The rise in wages as a result of the Black Death was sustained by a shift in marriage patterns that increased the age of women’s marriage, and reduced the rate of population increase. The adaptation to the initial shock led to a durable rise in people’s income. This, in turn, led to a demand for more meat in their diet, which, of course, was accommodated by more husbandry. The whole pattern fit together with the Black Death as a shock that shifted households and the economy from one demographic equilibrium to another.

This research dovetails with Allen’s argument that the initial innovations of the Industrial Revolution emerged from tinkering by producers to reduce the costs of expensive labour and reap the benefits of cheap power. In response to the awareness that wages were generally high in western Europe, Allen (2009) went to some lengths to show that the small gains from these initial innovations were not profitable in either France or the Netherlands.

Allen (2013) also argued that wages and energy prices in North America were close enough to the British pattern for policy initiatives – tariffs, education, and infrastructure investments – to create conditions hospitable to industrialisation. This was definitely true for countries in western Europe that followed the British pattern once industrial productivity advanced from its initial level. Although these countries did not have the factor prices to make the initial innovations of the Industrial Revolution profitable, the further development of these innovations rendered them profitable at factor prices close to those in Britain. And, as Allen noted, policy changes helped industrialisation along as it spread.

But this was all within the high-wage area described by Voigtländer and Voth. They noted that the European marriage pattern extended only from the Atlantic to a line from St. Petersburg to Trieste. Other countries in Asia or Africa were low-wage economies, subject to Malthusian pressure on wages, and their factor prices were not close to the English ones. Small changes in economic policies were not sufficient to make industrialisation profitable in India or Egypt. The story that links the Black Death to the Industrial Revolution, therefore, is also a story telling why Europe industrialised in the past two centuries.

In addition, it helps explain why the process of economic development in other continents has been so difficult. Modern technology has extended the innovations of the Industrial Revolution in the context of high wages and cheap power. However, these factor prices are not typical in many areas of Africa and Asia and modern technology is not as profitable there as in other higher-wage parts of the world. Countries with low wages struggle to maintain modern production in the current world of low tariffs. Textiles often are a starting point, today as they were in historical times, but the follow-on to other types of production has been difficult.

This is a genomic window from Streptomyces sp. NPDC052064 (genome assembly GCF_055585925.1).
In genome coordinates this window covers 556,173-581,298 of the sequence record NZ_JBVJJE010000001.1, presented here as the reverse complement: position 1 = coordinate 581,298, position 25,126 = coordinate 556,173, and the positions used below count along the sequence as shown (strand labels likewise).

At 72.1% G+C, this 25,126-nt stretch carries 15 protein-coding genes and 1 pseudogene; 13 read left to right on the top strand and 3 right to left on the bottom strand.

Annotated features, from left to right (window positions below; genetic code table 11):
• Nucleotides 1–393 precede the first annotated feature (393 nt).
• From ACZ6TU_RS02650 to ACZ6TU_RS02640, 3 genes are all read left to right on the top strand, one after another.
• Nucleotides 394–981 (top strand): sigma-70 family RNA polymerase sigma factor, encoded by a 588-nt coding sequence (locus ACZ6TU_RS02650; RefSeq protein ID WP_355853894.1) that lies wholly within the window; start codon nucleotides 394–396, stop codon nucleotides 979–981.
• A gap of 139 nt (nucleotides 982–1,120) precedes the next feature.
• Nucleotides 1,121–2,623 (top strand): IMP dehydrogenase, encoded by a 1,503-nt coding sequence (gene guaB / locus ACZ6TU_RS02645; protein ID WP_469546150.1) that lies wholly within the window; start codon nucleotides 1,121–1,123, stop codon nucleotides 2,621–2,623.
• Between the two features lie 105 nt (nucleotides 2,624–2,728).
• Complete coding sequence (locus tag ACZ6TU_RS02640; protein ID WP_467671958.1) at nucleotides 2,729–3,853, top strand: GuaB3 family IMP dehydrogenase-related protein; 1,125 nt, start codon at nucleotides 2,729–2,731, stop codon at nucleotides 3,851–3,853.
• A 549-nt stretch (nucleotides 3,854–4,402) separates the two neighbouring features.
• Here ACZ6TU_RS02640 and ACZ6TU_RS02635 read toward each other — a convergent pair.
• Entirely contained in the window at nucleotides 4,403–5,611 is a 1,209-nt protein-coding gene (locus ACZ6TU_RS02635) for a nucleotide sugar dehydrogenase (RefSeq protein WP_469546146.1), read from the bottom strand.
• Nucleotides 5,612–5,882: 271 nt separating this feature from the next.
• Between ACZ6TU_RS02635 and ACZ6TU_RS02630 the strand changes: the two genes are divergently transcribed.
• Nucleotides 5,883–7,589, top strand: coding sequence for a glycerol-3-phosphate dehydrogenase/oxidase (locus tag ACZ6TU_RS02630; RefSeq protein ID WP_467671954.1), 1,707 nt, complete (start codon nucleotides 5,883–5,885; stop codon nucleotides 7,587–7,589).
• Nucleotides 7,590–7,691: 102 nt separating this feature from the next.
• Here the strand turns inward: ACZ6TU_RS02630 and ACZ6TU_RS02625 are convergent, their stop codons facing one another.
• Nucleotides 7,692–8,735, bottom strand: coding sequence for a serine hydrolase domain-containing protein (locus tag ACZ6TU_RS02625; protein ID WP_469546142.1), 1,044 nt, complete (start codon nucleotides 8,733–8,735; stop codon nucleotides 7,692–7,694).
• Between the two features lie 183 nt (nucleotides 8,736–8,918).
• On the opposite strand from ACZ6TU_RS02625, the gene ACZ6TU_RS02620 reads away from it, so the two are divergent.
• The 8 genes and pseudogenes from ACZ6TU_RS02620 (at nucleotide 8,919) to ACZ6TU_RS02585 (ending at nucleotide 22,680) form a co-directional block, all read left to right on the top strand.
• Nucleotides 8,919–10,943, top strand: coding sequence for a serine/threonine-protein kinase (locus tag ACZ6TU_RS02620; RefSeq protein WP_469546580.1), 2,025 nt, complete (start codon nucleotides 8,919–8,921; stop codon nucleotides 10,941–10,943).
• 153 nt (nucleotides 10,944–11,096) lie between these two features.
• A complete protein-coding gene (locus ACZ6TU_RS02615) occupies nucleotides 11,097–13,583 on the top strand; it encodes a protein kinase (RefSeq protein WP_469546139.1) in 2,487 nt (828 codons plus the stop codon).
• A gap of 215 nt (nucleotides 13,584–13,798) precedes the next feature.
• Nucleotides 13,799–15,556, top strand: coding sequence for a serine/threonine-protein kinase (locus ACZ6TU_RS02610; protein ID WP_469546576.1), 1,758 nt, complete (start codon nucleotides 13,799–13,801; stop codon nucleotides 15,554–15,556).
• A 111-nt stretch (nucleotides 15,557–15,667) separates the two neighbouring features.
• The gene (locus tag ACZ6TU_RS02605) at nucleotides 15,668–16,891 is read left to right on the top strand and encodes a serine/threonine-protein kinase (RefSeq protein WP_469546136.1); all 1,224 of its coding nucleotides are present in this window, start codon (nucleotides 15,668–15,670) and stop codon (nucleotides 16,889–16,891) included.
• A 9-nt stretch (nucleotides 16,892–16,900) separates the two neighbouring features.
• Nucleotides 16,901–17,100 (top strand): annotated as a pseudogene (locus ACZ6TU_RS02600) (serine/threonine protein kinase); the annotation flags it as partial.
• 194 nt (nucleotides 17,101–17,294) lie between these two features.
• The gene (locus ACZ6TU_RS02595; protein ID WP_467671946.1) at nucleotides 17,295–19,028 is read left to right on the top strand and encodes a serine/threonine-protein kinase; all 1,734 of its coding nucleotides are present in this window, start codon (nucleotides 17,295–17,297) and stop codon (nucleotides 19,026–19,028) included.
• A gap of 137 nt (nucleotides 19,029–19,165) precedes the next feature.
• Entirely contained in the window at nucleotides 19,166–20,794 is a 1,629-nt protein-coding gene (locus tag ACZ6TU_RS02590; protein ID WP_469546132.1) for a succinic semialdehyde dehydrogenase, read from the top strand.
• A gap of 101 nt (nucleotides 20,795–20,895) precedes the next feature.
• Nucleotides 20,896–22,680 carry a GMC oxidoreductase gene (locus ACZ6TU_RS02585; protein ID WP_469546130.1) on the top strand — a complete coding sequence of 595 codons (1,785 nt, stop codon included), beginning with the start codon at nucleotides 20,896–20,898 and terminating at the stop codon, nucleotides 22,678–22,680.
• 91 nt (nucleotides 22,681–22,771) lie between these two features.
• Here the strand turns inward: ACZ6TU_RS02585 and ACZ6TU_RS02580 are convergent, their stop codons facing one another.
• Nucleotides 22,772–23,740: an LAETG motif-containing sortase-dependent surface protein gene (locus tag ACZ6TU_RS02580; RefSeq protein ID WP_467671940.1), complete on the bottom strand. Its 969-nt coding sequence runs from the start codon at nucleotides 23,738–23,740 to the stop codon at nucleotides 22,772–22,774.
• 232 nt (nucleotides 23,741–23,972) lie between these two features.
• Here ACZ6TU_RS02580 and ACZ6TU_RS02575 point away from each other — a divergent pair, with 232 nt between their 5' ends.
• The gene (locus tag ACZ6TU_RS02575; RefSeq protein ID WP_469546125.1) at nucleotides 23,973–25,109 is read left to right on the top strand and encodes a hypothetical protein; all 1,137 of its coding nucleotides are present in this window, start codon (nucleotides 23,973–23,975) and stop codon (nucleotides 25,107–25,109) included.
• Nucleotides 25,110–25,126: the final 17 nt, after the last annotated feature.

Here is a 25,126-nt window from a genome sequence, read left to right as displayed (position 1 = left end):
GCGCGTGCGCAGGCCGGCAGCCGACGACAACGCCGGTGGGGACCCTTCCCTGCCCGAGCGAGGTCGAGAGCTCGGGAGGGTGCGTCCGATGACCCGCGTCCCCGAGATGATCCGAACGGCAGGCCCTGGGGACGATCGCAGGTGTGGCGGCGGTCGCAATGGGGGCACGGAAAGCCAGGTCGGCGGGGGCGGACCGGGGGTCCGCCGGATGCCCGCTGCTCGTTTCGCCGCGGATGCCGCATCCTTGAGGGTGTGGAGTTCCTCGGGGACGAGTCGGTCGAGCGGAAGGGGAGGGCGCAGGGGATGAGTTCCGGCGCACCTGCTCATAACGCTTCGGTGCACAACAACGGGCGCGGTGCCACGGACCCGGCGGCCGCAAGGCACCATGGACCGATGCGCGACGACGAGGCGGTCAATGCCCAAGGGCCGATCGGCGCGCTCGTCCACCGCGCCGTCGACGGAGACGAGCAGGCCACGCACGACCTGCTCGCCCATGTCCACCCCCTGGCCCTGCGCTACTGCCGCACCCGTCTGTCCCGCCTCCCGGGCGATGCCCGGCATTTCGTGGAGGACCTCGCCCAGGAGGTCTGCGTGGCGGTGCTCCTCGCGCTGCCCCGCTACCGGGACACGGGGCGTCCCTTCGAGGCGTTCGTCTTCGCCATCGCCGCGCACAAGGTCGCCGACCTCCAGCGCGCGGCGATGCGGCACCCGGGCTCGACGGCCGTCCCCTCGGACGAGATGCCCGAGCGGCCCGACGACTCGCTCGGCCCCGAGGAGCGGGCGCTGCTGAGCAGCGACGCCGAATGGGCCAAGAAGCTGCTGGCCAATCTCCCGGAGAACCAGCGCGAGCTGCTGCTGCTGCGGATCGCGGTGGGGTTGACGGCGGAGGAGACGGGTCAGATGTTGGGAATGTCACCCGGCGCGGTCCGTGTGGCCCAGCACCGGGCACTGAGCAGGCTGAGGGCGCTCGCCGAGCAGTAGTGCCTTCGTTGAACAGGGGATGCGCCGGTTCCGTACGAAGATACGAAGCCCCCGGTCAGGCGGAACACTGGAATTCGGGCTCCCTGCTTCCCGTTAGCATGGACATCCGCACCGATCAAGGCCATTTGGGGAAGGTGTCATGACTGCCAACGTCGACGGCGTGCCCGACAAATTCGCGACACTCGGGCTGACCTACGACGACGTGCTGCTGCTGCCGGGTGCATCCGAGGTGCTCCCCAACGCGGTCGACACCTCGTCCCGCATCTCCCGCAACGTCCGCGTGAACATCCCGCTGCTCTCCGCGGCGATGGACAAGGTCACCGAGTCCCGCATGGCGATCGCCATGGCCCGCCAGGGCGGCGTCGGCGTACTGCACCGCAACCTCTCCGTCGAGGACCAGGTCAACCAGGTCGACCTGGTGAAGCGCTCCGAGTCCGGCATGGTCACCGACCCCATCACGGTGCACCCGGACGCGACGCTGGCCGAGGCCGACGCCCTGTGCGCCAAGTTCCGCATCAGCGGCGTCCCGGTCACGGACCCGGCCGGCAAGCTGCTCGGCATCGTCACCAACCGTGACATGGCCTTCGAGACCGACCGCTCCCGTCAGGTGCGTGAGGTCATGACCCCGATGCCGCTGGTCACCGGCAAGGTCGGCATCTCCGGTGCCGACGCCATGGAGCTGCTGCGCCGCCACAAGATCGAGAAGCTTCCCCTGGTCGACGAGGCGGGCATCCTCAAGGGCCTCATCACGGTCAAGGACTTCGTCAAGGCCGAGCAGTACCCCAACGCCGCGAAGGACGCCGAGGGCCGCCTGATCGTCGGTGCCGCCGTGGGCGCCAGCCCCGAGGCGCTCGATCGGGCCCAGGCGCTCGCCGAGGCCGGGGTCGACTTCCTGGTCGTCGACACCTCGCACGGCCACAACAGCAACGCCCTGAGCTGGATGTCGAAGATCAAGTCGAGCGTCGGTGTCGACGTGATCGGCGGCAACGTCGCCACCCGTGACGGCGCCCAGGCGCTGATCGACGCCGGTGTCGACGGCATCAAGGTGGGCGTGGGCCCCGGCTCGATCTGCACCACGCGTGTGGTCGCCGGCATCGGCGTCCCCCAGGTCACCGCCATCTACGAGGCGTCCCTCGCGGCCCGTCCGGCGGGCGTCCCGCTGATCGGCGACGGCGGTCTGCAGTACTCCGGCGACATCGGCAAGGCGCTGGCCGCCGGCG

Concluding remarks

The reasoning presented in this column suggests that attention to demography is a large part of economic development. Short of a plague, the best way to raise wages is to reduce the birth rate by changing the role of women in developing countries, in order to bring them closer to the European marriage pattern. This, of course, is very difficult in areas where radical Islam, like the Taliban in Asia, or Boko Haram in Africa, oppose the education and employment of women. Many problems of economic development may be religious and political.


Allen, Robert C (2009), The British Industrial Revolution in Global Perspective, Cambridge: Cambridge University Press.

Allen, Robert C (2013), “American Exceptionalism as a Problem in Global History,” Journal of Economic History, 71 , 901-27.

Hajnal, John (1965), “European Marriage Patterns in Perspective,” in David V. Glass and David E. C. Eversley (eds.), Population in History (London: Edward Arnold).

Temin, Peter (2014), “Economic History and Economic Development: New Economic History in Retrospect and Prospect,” NBER Working Paper 20107 (May).

Voigtländer Nico, and Hans-Joachim Voth (2013), “How the West ‘Invented’ Fertility Restriction,” The American Economic Review, 103, 2227-64.